To read the texts, go here http://bible.oremus.org/?passage=Luke+24:44-53&vnum=yes&version=nrsv and here http://bible.oremus.org/?passage=Acts+1:1-11&vnum=yes&version=nrsv:
This Spring one of the clergy at Williamsburg Church and I led Disciple, a 34 week intensive and demanding Bible study; trust me, it’s not for sissies. We finished the Old Testament last month and in August we’ll start taking on the New Testament.
I can always count on at least one in the group asking tough questions about what’s been read, how scripture all fits together, noticing contradictions or other problems, dealing with faith issues raised by their careful wrestling with the Word of God.
When we read Luke and Acts this fall, I know someone’s going to have questions about today’s stories of Jesus’ final time with his disciples. They’ll notice that they don’t exactly match. In Luke’s gospel story, that final time with his friends is Easter evening, but in Acts 40 days have passed. In Luke Jesus departs from Bethany, two miles from Jerusalem, but in Acts he leaves from the Mount of Olives, just a small valley from Jerusalem. In Luke only disciples are there; Acts’ two men in heavenly white are not. At least one of my folks is going to read carefully and thoughtfully, see the easily missed differences, and want to know what’s what.
And I’ll say what I often say: “Take this seriously, but not literally. Don’t get lost in the detail weeds but pay attention to what Luke really wants us to see.” And I’ll remind them that what we see one time may differ from what God shows us the next.
Today, in either report, what I see clearly is that Jesus is no longer with us in the way he was with his disciples long ago. Those days are over and done. As much as I’d like to see his face, or watch him heal the sick, or hear him tell a story, or slide a pillow under his weary head in a boat, such things are not for me. We’ve been given something better. Then the Lord Jesus could only be one place at one time. He could only do one thing at a time, only have one conversation at a time, only help one person at a time.
But now the Risen Christ is up and above such limitations; he’s no longer bound by time and space; wherever we are, he’s there with us. In a classroom or at work, at the kitchen table at dawn or in bed at day’s end, in the delivery room or by a hospice bed, in wide open spaces or a prison cell, at a picnic shelter or one for the homeless, the Risen Christ is with us, praise the Lord.
Scripture tells us nothing can separate us from the love of God we’ve seen in Christ Jesus our Lord (Romans 8:39); there’s nowhere I can go from God’s Spirit (cf. Psalm 139:1-12). There’ve been times when I thought I needed to hide or run from God; I grew up fearing a god out to get me and ready to zap me when I took a misstep. But as a long ago saint said, “I no longer fear God, but love God (St. Anthony, a 3 century monk).”
When I see Jesus, I’m not filled with fear, but love. I see kindness and mercy, compassion for the broken and beaten down, I see a welcome for us who know we’re a hot mess or who hunger and thirst for a better way; I see God in the flesh with arms widely welcoming all who would draw near; I see loving arms stretched out on the cross embracing our suffering and sadness and hurtful ways, and somehow transforming our deadly ways into living way.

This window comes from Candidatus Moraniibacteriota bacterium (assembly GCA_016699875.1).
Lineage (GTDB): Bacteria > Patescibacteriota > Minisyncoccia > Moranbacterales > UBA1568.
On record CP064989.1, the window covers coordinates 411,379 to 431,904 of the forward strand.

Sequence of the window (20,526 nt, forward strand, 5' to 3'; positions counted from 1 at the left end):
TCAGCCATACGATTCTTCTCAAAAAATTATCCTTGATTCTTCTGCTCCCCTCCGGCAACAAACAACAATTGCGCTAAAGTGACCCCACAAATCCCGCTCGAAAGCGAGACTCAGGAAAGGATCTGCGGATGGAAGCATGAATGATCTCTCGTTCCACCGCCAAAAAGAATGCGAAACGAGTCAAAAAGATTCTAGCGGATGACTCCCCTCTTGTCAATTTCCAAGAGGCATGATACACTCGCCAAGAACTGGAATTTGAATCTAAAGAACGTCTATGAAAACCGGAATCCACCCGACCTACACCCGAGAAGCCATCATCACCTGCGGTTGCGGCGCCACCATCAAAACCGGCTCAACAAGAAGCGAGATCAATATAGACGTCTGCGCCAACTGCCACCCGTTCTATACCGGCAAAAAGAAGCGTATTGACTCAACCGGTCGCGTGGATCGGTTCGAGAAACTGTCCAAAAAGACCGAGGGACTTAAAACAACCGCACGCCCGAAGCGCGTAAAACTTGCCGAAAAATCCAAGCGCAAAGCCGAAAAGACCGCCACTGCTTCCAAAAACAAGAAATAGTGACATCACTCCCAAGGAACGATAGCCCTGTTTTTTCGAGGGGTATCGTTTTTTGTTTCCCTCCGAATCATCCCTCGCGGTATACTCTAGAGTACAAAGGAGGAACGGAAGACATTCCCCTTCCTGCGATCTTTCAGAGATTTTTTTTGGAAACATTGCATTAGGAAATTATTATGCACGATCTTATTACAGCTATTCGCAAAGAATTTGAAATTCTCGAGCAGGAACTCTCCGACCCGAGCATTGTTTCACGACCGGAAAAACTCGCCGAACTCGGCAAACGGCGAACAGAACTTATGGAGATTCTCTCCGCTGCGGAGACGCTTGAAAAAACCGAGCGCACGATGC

By his stripes we are healed, and by his wounds we are made whole; so says scripture (Isaiah 53:4-5). And today, I see that Christ’s suffering, sacrificing, wounded love is really God’s suffering, sacrificing, wounded love; God has taken this Risen Christ up into the very heights of heaven, into the very heart of God. We have God’s word on it: now we have an ally and advocate (see Hebrews 4; 1 John 2) in God’s very presence praying for us, speaking up for us, calling to God’s mind how weak and frail and stupid we sometimes are; and how precious and beautiful and beloved we are. So God shows us patience and mercy and kindness and grace beyond our deserving. Christ is near to the heart of God, making room for us as well.
This is such joyful good news! How sad that often the world sees us as grumpy, frumpy, self-righteous pains. What joyful news; how can I not share it with others? We get to continue the beautiful new thing Christ began; it’s not a burden, but a blessing and a gift. We know Christ is raised from the dead and has been given God’s power and authority; we know that what he says about life is true and real; we get to bear witness to what we’ve seen and know to be true, and to carry it forward everywhere. We get to offer people life and hope, mercy and joy, invite them to go a new way and to experience forgiveness and healing. W are given permission and power to bear witness that “Christ has opened a new and better way to people of all ages, races and nations;” as told in our baptism joy we are privileged and powered “to reject and repent from spiritual forces of wickedness and evil, to resist evil, injustice and oppression in whatever forms they present themselves” (see the Baptismal liturgy of The United Methodist Church). We simply say and show what we know: the joy of Christ alive in us; serving him gladly, knowing his goodness and grace; Christ and Christ only first in my heart (a lyric line from the hymn “Be Thou My Vision”).